Silver Cloud III and Bentley S3 1962-1966.

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The Silver Cloud III and Bentley S3 were fitted with the same V8 engine as the Silver Cloud II and Bentley S2. Like its forerunner, this model was also available in chassis lengths of 211 inches and 216 inches; some coachbuilt models were produced. However, the standard steel saloon was redesigned of which the most easily identifiable features were horizontally mounted twin headlights and a lower radiator shell. The coachbuilt versions of the Silver Cloud III and Bentley S3 remained in production after the introduction of the Silver Shadow in 1965, but were discontinued in March 1966. The numbers built were: 2297 Silver Cloud III and 1630 Bentley S3


 

Silver Shadow I and Bentley T-type 1965-1976.

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The V8 engine continued in this model series but the body was a totally different semi-monocoque construction. Hydraulic pumps operated from the camshaft powered hydraulic dampers and automatic height control. These cars were lighter and more manoeuvrable than the Silver Cloud series and the body design was yet another success for John Blatchley. Top speed was 118 mph. The numbers built were: 20,605 Silver Shadows and 1,852 Bentley T types.

 


 

 

Silver Shadow II and Bentley T2 1977-1981.

The Silver Shadow II and Bentley T2 were improved versions of the previous models with slight changes in external appearance, particularly wrap around black bumpers and an air dam below the front bumper to improve handling. For this model series, many hundreds of mechanical improvements had been made. The numbers built were: 8425 Silver Shadow II, 2145 Silver Wraith II and 560 Bentley T2.

 


 

Phantom IV 1950-1956.

The Phantom IV had an eight cylinder in line 5,676 cc engine. The gearbox was four speed with synchromesh on the top three gears. Steering was the Marles type cam and roller. The overall length was 229½ inches. This was the most exclusive production Rolls-Royce as it was only built for Royalty and Heads of State. Eighteen were built.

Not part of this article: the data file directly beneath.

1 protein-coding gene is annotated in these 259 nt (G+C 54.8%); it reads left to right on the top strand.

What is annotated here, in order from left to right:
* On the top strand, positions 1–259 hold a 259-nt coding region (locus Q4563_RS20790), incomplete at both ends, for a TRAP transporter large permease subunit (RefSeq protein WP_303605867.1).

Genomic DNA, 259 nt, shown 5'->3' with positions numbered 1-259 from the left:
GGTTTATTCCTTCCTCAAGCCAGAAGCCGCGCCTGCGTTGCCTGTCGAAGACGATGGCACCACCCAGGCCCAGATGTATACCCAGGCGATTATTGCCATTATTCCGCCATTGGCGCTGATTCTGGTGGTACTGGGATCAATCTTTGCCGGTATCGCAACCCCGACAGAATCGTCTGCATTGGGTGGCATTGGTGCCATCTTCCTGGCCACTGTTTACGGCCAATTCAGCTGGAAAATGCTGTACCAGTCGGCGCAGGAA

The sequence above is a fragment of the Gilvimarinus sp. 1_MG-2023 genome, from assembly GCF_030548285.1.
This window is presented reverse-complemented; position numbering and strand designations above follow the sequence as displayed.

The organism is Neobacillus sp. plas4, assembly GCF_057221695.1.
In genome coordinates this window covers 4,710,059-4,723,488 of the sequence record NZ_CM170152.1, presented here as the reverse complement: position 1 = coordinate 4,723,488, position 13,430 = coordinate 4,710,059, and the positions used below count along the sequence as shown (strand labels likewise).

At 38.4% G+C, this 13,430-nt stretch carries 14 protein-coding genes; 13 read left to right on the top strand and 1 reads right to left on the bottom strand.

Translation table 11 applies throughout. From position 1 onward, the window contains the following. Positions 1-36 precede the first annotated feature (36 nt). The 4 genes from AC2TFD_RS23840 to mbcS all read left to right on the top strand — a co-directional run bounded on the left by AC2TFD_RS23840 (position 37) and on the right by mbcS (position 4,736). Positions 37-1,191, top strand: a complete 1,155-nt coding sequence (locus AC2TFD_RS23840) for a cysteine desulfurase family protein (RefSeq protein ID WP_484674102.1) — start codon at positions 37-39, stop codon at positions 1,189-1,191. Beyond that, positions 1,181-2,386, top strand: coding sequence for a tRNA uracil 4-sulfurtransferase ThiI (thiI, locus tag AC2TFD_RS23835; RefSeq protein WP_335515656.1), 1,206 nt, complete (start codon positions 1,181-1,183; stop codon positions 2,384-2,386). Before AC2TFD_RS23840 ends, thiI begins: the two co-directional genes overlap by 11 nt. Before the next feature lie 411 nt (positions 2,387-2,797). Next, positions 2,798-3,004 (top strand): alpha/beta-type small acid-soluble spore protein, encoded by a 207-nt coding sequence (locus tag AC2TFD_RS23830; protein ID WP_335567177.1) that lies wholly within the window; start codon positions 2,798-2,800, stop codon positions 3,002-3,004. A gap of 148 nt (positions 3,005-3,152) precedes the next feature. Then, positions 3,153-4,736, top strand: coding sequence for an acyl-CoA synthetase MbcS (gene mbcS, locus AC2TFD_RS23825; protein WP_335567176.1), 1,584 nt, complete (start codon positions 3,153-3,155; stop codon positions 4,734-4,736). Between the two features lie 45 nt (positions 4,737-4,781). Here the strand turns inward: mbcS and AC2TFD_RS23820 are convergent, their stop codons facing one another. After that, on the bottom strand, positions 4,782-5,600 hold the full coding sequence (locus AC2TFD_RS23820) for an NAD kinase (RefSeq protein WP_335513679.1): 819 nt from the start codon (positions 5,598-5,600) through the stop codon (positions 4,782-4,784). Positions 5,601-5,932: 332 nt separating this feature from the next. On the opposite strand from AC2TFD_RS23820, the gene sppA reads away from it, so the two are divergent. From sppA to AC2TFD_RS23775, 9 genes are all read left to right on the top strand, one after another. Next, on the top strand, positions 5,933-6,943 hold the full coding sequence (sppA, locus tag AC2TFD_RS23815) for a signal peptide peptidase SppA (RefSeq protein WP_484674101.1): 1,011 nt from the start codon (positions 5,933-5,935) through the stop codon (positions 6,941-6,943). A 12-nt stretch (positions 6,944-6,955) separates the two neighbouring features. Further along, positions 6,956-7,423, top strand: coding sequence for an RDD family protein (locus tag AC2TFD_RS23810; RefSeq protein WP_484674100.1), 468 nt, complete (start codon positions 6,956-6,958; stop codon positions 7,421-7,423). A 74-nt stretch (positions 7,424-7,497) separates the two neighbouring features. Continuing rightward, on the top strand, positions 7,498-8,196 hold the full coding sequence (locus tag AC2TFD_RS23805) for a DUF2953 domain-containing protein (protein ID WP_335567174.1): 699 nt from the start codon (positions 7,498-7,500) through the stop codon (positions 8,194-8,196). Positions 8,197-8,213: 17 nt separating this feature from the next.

Phantom V 1959-1968

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The Phantom V was fitted with the V8 engine of 6230 cc with overhead pushrods and rockers and self-adjusting hydraulic tappets. The overall length of the chassis was 238 inches which allowed large stately coachwork to be fitted. 516 were built.


 

Phantom VI 1968- 1991.

The Phantom VI was fitted with the 6,230 cc V8 engine and four speed automatic transmission. The chassis was box section girder with cruciform bracing. This model had improved air conditioning with separate systems for the front and rear. The Phantom VI was the last motor car with a separate chassis to be produced by Rolls-Royce. 366 were built.

 


 

Corniche 1971-1987.

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The stylish two-door coachbuilt Rolls-Royce Corniche and Bentley Corniche were based on the Silver Shadow, but built by hand by Mulliner Park Ward. The Corniche was available as either a hardtop or a convertible. The car used the standard Rolls-Royce V8 engine. The bore was 4.1 in (104.1 mm) and the stroke was 3.9 in (99.1 mm) producing a displacement of 6750 cc. Twin SU carburettors were initially fitted with a single Solex 4-barrel carburetor introduced in 1975. Export models retained the twin SUs until 1980, when Bosch fuel injection was added. The numbers built were: 4432 Rolls-Royce Corniche and 140 Bentley Corniche.